Michael Newland, Director, Northern California Cultural Resources Group, Environmental Sciences Associates
January Tavel, Architectural Historian, ICF
Thursday, 5/17/2018, 9:00:00 AM – 12:00:00 PM |
Walking Tour of the Stanford Arboretum
A stroll up Palm Drive through the historic Main Gates to the University with stops at the Angel of Grief, Stanford Family Mausoleum, Arizona Garden and Chinese Laborer Quarters archaeological research site. The tour will be co-hosted by the Stanford Historical Society and docents will be present at all the stops. Docents will include University Archaeologist Laura Jones and the restoration leaders for the Arizona Garden project, Julie Cain and Christy Smith.
Speakers to be determined
Thursday, 5/17/2018, 1:30:00 PM – 5:30:00 PM |
Balancing Preservation at NASA Ames Research Center
Silicon Valley is synonymous with cutting-edge high-tech enterprise, with a reputation founded on science, technology, engineering, and mathematics (STEM) research. NASA Ames Research Center and Moffett Federal Airfield represent one of the first high-tech research and design centers in Silicon Valley. This bus tour explores the Naval Air Station Sunnyvale and Ames Wind Tunnel Historic Districts and offers perspective on the dynamic challenges of balancing the mission of a scientific facility with historic preservation; interpreting levels of significance related to important scientific research; and incorporating new uses and infrastructure into historic districts. Stops will include viewing the iconic Hangar One, Shenandoah Plaza, and wind tunnel facilities (subject to availability). In addition, the tour will visit the vacant International Telephone and Telegraph (IT&T) Building in the Baylands, a resource representing obsolete technology that offers unique preservation challenges. This tour requires valid identification for all participants to restricted sites; advanced notice of foreign-national participation is required.
Trina Meiser, Historian, AECOM
Glenn Bugos, FAIA, NASA Ames Research Center
Layne Karafantis, NASA Ames Research Center
Milford Wayne Donaldson, Chair, Advisory Council on Historic Preservation
Thursday, 5/17/2018, 2:00:00 PM – 5:00:00 PM | Walking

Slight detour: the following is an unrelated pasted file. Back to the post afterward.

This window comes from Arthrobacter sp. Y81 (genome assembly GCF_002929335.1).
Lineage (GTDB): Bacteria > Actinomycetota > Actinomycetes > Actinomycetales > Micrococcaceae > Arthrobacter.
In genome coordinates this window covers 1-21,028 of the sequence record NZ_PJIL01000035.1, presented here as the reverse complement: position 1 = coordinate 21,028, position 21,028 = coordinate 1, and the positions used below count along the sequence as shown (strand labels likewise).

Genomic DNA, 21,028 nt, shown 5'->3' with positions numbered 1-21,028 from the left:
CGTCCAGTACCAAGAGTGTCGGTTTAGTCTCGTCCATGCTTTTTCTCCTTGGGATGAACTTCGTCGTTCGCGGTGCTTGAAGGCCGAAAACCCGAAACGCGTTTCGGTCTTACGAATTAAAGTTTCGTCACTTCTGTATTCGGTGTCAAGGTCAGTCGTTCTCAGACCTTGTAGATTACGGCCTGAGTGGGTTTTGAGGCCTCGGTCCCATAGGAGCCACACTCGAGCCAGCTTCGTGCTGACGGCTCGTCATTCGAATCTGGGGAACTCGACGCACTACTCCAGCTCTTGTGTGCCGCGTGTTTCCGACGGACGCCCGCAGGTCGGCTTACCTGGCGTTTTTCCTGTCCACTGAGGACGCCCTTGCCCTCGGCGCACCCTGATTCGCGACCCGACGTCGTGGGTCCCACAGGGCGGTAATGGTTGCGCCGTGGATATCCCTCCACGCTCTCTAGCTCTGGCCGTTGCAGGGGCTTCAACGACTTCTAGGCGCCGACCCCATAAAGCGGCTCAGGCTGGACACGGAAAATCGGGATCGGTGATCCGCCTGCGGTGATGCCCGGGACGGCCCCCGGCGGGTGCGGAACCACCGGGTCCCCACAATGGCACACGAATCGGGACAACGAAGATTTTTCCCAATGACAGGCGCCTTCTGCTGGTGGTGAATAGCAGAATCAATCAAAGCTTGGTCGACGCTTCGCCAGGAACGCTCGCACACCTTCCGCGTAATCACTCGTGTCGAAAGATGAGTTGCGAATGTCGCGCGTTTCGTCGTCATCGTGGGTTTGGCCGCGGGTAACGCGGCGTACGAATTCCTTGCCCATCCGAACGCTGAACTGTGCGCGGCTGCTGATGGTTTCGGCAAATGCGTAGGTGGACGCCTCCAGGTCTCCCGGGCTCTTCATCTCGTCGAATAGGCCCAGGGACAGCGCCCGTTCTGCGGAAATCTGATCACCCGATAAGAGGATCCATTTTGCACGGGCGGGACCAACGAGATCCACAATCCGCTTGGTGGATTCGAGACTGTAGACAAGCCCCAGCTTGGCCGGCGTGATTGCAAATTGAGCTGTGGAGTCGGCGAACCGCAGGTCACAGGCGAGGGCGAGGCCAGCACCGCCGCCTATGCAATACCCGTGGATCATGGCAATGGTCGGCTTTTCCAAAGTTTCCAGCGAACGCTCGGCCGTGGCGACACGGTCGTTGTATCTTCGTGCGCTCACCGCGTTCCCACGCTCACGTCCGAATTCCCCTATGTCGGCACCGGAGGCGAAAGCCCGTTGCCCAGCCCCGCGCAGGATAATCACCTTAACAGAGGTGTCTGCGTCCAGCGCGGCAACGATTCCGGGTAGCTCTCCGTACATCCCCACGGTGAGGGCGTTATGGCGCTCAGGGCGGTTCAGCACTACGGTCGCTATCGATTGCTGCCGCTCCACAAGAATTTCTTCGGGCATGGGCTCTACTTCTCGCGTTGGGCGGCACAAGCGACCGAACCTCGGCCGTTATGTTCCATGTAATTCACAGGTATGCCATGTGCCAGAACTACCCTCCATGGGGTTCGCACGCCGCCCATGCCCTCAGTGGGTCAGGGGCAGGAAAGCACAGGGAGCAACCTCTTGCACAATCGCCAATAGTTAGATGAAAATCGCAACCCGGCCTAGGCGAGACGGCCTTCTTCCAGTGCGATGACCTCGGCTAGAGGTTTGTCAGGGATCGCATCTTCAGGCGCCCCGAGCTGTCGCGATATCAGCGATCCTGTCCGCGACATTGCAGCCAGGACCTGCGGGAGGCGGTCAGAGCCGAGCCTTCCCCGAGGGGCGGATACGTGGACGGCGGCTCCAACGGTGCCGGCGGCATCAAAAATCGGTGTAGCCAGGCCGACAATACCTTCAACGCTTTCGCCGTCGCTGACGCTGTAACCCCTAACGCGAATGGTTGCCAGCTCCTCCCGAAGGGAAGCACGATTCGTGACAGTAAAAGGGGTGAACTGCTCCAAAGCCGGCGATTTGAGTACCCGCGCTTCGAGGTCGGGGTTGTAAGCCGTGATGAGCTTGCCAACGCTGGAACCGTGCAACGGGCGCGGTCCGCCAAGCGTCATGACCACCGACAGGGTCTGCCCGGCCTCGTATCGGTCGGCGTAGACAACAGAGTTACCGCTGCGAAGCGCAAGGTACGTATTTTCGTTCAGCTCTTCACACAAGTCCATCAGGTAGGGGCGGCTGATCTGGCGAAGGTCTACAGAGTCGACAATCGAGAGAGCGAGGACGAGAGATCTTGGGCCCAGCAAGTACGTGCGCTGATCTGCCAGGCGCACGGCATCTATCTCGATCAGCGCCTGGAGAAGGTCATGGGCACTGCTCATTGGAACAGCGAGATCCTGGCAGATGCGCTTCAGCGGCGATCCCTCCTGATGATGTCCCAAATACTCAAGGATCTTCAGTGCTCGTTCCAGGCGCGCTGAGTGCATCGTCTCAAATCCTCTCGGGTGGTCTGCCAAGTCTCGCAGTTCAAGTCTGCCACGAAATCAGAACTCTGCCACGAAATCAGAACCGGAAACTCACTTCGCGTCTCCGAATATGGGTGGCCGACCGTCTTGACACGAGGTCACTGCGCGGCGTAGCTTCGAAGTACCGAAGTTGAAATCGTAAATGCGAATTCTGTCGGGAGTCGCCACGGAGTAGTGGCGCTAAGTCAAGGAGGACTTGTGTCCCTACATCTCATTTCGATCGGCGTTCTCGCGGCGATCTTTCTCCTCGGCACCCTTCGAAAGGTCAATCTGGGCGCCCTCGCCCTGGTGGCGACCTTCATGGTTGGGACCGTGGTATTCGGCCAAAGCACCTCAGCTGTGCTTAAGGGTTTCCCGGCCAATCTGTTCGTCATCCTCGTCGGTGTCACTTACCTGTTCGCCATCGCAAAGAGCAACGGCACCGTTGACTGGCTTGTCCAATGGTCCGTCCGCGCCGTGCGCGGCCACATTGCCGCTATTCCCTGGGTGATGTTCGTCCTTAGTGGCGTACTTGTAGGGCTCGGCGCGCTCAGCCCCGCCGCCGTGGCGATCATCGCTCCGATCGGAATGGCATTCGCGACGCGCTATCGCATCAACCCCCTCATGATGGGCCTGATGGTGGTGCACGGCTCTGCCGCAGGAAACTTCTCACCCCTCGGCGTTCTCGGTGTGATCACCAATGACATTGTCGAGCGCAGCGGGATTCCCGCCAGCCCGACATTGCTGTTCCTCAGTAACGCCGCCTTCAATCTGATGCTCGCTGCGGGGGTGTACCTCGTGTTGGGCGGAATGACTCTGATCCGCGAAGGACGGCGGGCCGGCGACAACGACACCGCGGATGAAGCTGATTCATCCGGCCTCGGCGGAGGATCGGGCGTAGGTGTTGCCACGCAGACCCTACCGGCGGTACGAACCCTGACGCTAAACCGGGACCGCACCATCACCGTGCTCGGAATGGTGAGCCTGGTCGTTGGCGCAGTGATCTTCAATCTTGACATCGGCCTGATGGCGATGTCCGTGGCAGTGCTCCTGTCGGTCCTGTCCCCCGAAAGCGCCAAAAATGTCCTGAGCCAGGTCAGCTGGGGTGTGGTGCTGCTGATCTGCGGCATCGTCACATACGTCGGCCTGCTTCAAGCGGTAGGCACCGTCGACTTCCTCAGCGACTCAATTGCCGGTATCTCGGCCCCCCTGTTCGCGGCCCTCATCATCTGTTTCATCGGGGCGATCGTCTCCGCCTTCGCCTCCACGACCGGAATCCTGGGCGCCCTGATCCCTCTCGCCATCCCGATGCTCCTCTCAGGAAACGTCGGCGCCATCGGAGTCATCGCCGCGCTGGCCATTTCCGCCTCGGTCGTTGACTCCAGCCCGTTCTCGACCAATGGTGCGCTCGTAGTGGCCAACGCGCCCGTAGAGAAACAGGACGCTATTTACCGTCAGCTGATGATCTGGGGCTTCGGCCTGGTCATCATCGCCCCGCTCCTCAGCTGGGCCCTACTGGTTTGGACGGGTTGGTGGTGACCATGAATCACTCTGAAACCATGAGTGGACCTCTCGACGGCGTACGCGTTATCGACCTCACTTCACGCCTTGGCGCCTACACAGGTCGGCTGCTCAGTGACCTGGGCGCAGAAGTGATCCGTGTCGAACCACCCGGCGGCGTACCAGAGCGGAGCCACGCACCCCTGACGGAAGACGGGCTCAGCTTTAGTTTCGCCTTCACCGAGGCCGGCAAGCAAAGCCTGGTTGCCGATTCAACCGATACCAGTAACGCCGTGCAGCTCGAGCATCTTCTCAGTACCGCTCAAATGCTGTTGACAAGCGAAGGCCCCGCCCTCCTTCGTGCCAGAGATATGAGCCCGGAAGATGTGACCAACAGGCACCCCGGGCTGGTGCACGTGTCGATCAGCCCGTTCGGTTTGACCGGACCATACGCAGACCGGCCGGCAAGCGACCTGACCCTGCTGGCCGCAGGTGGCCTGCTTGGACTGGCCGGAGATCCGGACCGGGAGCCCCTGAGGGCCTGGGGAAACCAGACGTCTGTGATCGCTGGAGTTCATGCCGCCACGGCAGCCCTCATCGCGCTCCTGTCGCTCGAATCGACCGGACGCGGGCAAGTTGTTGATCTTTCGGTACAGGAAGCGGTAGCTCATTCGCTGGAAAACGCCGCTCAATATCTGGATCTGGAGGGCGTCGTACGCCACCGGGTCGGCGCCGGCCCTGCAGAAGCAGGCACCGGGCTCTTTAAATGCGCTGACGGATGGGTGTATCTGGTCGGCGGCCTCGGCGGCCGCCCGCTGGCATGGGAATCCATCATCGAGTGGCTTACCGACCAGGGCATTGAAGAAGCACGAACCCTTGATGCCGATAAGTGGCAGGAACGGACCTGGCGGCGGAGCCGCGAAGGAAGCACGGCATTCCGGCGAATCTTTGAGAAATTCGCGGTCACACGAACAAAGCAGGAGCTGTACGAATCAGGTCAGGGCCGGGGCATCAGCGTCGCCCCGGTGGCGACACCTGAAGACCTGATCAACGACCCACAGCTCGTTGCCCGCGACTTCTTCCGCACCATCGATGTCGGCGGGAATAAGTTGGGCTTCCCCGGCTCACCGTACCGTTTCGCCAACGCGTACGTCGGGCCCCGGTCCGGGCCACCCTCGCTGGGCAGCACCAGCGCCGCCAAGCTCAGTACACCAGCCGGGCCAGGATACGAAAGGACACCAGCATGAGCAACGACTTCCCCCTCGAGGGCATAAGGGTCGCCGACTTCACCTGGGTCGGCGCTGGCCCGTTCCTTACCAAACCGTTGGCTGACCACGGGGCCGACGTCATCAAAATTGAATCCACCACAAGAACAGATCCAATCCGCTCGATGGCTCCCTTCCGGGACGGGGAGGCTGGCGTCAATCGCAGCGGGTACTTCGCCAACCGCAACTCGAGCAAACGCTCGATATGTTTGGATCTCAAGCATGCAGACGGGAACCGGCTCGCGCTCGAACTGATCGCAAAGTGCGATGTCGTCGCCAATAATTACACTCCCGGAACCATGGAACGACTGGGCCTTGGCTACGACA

Downtown Walking Tourâ€”the Nucleus of Palo Alto
Explore the historic core of downtown Palo Alto centered on University Avenue. The walking tour will illustrate the expansion of the 1890’s business and residential district into the 20th century. The tour will follow the growth and cultural changes that continue to shape the City. Sample buildings include the historic Ramona Architectural District (1924-1938) by Pedro De Lemos; the Medico-Dental building (1927) by Birge Clark; and the Stanford Theater (1925), a former movie palace; and the First Church of Christ Scientist (1916).
Speakers to be determined
Friday, May 18, 2018
Friday, 5/18/2018, 11:00:00 AM – 12:30:00 PM | Cypress I
Nominating the Unusual
How can you nominate a property that doesn’t seem to fit in the traditional categories? How does the Office of Historic Preservation review nominations of unique and unusual resources? Join the staff of OHP’s Registration Unit for profiles of some of the most interesting properties recently nominated to the National and California Registers, and how consultants, communities and cities successfully listed one-of-a-kind properties. The session will explain how to assess a property that doesn’t seem to fit the traditional National Register mold, and factors concerning eligibility for California programs that may be better suited for some property types.
William Burg, Historian II, California Office of Historic Preservation
Friday, 5/18/2018, 11:00:00 AM – 12:30:00 PM | Cypress II
Neighborhood Neon Icons and How to Save Them
Historic neon signs represent neighborhood gathering places where generations have met to watch movies, drink martinis, buy groceries, and even park cars. The surviving neon signs that shine in our California landscape cut across almost all cultures and lifestyles. They are not disposal advertising, but a bridge between the past and present. They have become community landmarks.
But what are the best practices to preserve and restore these neighborhood icons? This talk will take a look at four iconic signs in the Bay Area, the struggle to preserve and restore them, and the neon best practices that may, or may not always be part of the plan. These four signs include the Carlos Club sign in San Carlos, the Eastern Bakery sign in San Francisco, the Stephen’s Meat Products dancing pig in San Jose, and the Joe’s of Westlake sign in Daly City.